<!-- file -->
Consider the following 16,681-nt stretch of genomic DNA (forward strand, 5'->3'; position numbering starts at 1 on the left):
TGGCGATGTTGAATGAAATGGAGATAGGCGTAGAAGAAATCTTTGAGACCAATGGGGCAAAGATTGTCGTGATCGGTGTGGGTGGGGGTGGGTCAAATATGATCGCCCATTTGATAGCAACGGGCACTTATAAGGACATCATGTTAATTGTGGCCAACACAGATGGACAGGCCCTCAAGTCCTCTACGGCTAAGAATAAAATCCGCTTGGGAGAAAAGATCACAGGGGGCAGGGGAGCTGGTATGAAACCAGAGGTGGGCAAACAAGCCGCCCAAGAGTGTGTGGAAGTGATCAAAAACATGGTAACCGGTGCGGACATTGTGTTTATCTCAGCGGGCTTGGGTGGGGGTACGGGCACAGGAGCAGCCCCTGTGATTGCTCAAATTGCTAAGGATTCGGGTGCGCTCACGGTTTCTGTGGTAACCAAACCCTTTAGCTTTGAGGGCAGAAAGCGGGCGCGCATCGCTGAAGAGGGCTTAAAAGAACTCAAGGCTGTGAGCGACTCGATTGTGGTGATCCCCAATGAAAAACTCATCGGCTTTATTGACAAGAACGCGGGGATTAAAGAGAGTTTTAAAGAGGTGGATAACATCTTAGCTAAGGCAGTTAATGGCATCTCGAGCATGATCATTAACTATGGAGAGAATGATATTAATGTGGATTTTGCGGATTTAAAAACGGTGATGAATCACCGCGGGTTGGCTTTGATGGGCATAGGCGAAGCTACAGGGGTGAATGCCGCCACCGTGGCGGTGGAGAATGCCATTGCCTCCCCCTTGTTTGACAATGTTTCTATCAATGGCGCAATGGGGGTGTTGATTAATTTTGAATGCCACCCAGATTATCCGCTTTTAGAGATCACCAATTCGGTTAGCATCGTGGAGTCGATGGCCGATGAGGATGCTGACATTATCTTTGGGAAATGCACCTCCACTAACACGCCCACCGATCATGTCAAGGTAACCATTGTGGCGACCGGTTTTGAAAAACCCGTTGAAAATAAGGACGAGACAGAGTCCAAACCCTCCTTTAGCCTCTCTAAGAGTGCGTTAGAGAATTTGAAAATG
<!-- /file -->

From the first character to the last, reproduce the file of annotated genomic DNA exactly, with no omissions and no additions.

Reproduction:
Consider the following 16,681-nt stretch of genomic DNA (forward strand, 5'->3'; position numbering starts at 1 on the left):
TGGCGATGTTGAATGAAATGGAGATAGGCGTAGAAGAAATCTTTGAGACCAATGGGGCAAAGATTGTCGTGATCGGTGTGGGTGGGGGTGGGTCAAATATGATCGCCCATTTGATAGCAACGGGCACTTATAAGGACATCATGTTAATTGTGGCCAACACAGATGGACAGGCCCTCAAGTCCTCTACGGCTAAGAATAAAATCCGCTTGGGAGAAAAGATCACAGGGGGCAGGGGAGCTGGTATGAAACCAGAGGTGGGCAAACAAGCCGCCCAAGAGTGTGTGGAAGTGATCAAAAACATGGTAACCGGTGCGGACATTGTGTTTATCTCAGCGGGCTTGGGTGGGGGTACGGGCACAGGAGCAGCCCCTGTGATTGCTCAAATTGCTAAGGATTCGGGTGCGCTCACGGTTTCTGTGGTAACCAAACCCTTTAGCTTTGAGGGCAGAAAGCGGGCGCGCATCGCTGAAGAGGGCTTAAAAGAACTCAAGGCTGTGAGCGACTCGATTGTGGTGATCCCCAATGAAAAACTCATCGGCTTTATTGACAAGAACGCGGGGATTAAAGAGAGTTTTAAAGAGGTGGATAACATCTTAGCTAAGGCAGTTAATGGCATCTCGAGCATGATCATTAACTATGGAGAGAATGATATTAATGTGGATTTTGCGGATTTAAAAACGGTGATGAATCACCGCGGGTTGGCTTTGATGGGCATAGGCGAAGCTACAGGGGTGAATGCCGCCACCGTGGCGGTGGAGAATGCCATTGCCTCCCCCTTGTTTGACAATGTTTCTATCAATGGCGCAATGGGGGTGTTGATTAATTTTGAATGCCACCCAGATTATCCGCTTTTAGAGATCACCAATTCGGTTAGCATCGTGGAGTCGATGGCCGATGAGGATGCTGACATTATCTTTGGGAAATGCACCTCCACTAACACGCCCACCGATCATGTCAAGGTAACCATTGTGGCGACCGGTTTTGAAAAACCCGTTGAAAATAAGGACGAGACAGAGTCCAAACCCTCCTTTAGCCTCTCTAAGAGTGCGTTAGAGAATTTGAAAATG